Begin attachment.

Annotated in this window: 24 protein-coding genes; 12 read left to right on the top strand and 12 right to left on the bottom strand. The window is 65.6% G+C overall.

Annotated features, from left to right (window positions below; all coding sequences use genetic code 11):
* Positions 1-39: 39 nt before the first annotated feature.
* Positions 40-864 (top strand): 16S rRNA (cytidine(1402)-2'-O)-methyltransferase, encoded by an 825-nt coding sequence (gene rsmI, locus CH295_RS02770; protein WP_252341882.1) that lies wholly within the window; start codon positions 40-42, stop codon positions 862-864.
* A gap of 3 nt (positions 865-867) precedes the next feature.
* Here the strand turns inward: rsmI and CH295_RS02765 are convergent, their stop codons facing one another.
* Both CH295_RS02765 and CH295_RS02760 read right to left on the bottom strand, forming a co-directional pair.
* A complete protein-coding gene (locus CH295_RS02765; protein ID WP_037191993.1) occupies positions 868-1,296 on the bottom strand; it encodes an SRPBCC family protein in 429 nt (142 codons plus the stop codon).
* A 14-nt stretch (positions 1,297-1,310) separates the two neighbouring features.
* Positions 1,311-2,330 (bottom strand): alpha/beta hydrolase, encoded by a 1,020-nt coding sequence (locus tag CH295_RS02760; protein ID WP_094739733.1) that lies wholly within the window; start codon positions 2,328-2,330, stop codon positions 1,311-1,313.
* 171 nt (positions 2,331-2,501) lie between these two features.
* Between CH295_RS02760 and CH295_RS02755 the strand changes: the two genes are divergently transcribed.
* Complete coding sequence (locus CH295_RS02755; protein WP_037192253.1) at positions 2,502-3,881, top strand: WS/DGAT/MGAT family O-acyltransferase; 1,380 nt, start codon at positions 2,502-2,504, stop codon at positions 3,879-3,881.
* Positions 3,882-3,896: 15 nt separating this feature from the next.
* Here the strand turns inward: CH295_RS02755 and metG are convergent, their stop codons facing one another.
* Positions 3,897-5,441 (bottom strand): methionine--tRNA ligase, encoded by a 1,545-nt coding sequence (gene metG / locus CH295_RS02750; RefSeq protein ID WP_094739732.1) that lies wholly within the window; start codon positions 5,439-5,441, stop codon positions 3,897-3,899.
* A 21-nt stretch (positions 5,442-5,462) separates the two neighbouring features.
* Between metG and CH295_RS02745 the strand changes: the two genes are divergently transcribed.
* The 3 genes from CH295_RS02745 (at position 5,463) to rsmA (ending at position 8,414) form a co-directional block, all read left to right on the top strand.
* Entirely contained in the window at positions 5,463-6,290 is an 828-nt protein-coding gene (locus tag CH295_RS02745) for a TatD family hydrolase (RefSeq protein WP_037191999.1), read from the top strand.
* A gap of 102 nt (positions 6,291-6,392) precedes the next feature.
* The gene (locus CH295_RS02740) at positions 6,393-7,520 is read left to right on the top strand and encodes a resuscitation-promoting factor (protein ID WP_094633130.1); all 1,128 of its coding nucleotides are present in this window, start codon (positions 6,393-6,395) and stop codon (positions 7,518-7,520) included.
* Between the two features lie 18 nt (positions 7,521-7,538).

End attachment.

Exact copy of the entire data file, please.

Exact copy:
Annotated in this window: 24 protein-coding genes; 12 read left to right on the top strand and 12 right to left on the bottom strand. The window is 65.6% G+C overall.

Annotated features, from left to right (window positions below; all coding sequences use genetic code 11):
* Positions 1-39: 39 nt before the first annotated feature.
* Positions 40-864 (top strand): 16S rRNA (cytidine(1402)-2'-O)-methyltransferase, encoded by an 825-nt coding sequence (gene rsmI, locus CH295_RS02770; protein WP_252341882.1) that lies wholly within the window; start codon positions 40-42, stop codon positions 862-864.
* A gap of 3 nt (positions 865-867) precedes the next feature.
* Here the strand turns inward: rsmI and CH295_RS02765 are convergent, their stop codons facing one another.
* Both CH295_RS02765 and CH295_RS02760 read right to left on the bottom strand, forming a co-directional pair.
* A complete protein-coding gene (locus CH295_RS02765; protein ID WP_037191993.1) occupies positions 868-1,296 on the bottom strand; it encodes an SRPBCC family protein in 429 nt (142 codons plus the stop codon).
* A 14-nt stretch (positions 1,297-1,310) separates the two neighbouring features.
* Positions 1,311-2,330 (bottom strand): alpha/beta hydrolase, encoded by a 1,020-nt coding sequence (locus tag CH295_RS02760; protein ID WP_094739733.1) that lies wholly within the window; start codon positions 2,328-2,330, stop codon positions 1,311-1,313.
* 171 nt (positions 2,331-2,501) lie between these two features.
* Between CH295_RS02760 and CH295_RS02755 the strand changes: the two genes are divergently transcribed.
* Complete coding sequence (locus CH295_RS02755; protein WP_037192253.1) at positions 2,502-3,881, top strand: WS/DGAT/MGAT family O-acyltransferase; 1,380 nt, start codon at positions 2,502-2,504, stop codon at positions 3,879-3,881.
* Positions 3,882-3,896: 15 nt separating this feature from the next.
* Here the strand turns inward: CH295_RS02755 and metG are convergent, their stop codons facing one another.
* Positions 3,897-5,441 (bottom strand): methionine--tRNA ligase, encoded by a 1,545-nt coding sequence (gene metG / locus CH295_RS02750; RefSeq protein ID WP_094739732.1) that lies wholly within the window; start codon positions 5,439-5,441, stop codon positions 3,897-3,899.
* A 21-nt stretch (positions 5,442-5,462) separates the two neighbouring features.
* Between metG and CH295_RS02745 the strand changes: the two genes are divergently transcribed.
* The 3 genes from CH295_RS02745 (at position 5,463) to rsmA (ending at position 8,414) form a co-directional block, all read left to right on the top strand.
* Entirely contained in the window at positions 5,463-6,290 is an 828-nt protein-coding gene (locus tag CH295_RS02745) for a TatD family hydrolase (RefSeq protein WP_037191999.1), read from the top strand.
* A gap of 102 nt (positions 6,291-6,392) precedes the next feature.
* The gene (locus CH295_RS02740) at positions 6,393-7,520 is read left to right on the top strand and encodes a resuscitation-promoting factor (protein ID WP_094633130.1); all 1,128 of its coding nucleotides are present in this window, start codon (positions 6,393-6,395) and stop codon (positions 7,518-7,520) included.
* Between the two features lie 18 nt (positions 7,521-7,538).